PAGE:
According to It, when it feasts on scared humans, all the chemicals of fear flood the body and salt the meat, which makes them better for his consumption. He also taunts them with the unnerving threat that "they'll all float, too", which simply means that once they're dead, they will float in his underground sewer home as dead bodies float tend to float in water. When Pennywise kills people, they do not go to Hell or Heaven. They float in a limbo-esque area forever with their souls still attached to their unnerved unconscious bodies and they seemingly stay children forever, meaning that the simplistic fears that these children have that are actually inhibiting them from growing physically if Pennywise gets ahold of them. Although he is not opposed to eating adults, it is much easier to take advantage of a child's fear than that of an adult's. Adults fear more ambiguous things like the inevitability of their own death and those fears are much harder for Pennywise to manifest into a physical form.

Towards the end of the film, Pennywise takes of the leads captive, he tells the others that if his friends allow him to take him, they'll be able to "grow and live happy lives until old age drags [them] back to the weeds" (i.e., death). While the children probably do not realize this about Pennywise's threat because they're so young, he is exemplifying the idea of dying of old age as something to be afraid of. Although he is allowing them the peace to do so, he's taunting them with the fact that even if they let him take their friend to die, they, too, will die at some point as well. Many people cannot handle the idea of their own mortality and as with the children and their fears; they attempt to try to live their lives simply avoiding it until they must come face-to-face with it. However, after they have overcome Pennywise subjecting them to their greatest fears, the children no longer have anything to be afraid of, except the fact that they'll still have to die eventually. Since it is quite hard for Pennywise to manifest the idea of one's mortality into a physical form that he taunts them with those words. Moreover, even though this does not phase the children because they're so young, the line works because it gets to us as this is seemingly what most of us fear.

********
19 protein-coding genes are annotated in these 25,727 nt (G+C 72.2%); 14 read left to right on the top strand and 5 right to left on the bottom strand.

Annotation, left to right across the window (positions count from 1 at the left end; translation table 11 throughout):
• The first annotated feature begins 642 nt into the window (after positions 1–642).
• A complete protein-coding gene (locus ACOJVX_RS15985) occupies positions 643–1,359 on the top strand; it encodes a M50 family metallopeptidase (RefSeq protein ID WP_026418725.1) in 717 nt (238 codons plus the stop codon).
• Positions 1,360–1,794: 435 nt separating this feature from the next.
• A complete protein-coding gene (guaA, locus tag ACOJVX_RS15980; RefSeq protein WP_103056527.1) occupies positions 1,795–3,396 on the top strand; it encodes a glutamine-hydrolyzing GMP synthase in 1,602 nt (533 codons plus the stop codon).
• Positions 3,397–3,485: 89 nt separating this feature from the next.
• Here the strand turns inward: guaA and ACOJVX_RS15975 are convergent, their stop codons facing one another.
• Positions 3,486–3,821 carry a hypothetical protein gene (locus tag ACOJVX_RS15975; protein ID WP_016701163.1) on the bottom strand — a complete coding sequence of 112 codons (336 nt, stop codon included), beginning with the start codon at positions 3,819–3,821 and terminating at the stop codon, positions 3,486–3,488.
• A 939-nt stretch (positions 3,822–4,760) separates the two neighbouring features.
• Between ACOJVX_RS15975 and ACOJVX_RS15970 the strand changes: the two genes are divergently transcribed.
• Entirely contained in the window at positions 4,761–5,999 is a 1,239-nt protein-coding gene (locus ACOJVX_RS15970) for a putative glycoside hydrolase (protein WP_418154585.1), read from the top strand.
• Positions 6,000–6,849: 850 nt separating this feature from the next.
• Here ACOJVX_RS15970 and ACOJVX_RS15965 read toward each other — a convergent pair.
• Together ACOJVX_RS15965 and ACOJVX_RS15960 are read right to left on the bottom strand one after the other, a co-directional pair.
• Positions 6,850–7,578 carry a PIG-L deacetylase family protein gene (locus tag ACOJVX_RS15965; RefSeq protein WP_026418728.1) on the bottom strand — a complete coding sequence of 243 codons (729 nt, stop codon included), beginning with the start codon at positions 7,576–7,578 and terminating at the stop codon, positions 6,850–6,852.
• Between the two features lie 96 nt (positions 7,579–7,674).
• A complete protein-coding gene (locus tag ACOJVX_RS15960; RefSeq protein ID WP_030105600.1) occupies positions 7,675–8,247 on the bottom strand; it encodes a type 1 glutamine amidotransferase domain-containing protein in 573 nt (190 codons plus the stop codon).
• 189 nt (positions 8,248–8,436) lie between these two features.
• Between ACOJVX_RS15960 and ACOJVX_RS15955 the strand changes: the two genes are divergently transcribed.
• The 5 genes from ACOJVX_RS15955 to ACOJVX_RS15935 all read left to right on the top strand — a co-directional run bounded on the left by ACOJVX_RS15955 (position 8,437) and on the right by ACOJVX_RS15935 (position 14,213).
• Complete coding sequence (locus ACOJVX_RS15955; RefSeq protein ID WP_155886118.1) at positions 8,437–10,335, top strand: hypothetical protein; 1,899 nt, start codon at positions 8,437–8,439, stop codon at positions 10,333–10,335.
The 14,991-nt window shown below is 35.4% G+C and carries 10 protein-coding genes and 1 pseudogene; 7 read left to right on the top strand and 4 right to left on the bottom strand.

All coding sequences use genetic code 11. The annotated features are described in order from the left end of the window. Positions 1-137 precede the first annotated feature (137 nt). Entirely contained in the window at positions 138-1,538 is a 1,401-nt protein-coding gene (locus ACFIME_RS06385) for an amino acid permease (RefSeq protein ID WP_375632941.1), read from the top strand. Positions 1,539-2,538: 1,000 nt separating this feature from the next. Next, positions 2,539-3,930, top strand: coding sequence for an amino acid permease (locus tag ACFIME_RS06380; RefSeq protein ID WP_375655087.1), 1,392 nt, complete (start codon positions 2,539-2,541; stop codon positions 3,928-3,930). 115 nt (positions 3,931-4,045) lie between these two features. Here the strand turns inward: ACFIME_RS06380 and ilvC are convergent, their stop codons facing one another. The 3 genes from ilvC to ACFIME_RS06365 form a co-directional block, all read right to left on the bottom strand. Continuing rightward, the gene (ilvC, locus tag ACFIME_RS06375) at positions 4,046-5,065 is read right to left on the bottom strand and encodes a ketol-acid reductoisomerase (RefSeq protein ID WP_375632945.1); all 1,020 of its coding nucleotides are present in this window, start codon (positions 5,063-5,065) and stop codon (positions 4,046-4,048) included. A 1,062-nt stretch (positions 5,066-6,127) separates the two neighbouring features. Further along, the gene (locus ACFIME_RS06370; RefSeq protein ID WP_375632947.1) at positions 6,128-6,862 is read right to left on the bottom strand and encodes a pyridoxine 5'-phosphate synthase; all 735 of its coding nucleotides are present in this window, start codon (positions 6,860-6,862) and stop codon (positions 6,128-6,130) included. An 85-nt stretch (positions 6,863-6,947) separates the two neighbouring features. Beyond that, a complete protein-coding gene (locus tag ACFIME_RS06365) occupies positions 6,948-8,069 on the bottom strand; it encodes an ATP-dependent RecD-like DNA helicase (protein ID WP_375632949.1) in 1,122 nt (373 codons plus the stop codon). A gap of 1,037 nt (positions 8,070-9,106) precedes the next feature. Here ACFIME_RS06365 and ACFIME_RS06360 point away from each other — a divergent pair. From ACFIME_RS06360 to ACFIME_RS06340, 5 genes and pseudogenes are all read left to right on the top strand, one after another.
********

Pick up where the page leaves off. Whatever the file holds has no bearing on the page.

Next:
Nevertheless, at the end of the day, the film is about children and they simply do not think about things like this. I can only hope that the sequel will touch on themes that of mortality one as the kids will have grown the mental capacity to think about things like this. As for It, it's the bond the loyalty and love that these children have for one another that aids them in defeating Pennywise. It is also what makes transcends this film beyond just another horror flick and more into the realm of an offbeat coming-of-age film. During the scenes where our leads are frolicking in the water and battling bullies together simply being kids, the film shines. It's the warm-heartedness of these moments that highlights the innocence of these characters. It also is what reminds of a time when we didn't have to worry about existentialism and being aware of our own mortality. While it's what gives us comfort while we watch these children battle their own demons, we must realize that the only reason that we're at this point is because we faced our own fears when we were their age. Often when we have children in an R-rated setting like this one, we forget that they're children and even though they're going around battling demons and swearing left and right, it is through these moments that we remember who and what we're watching and how we're not much different from them.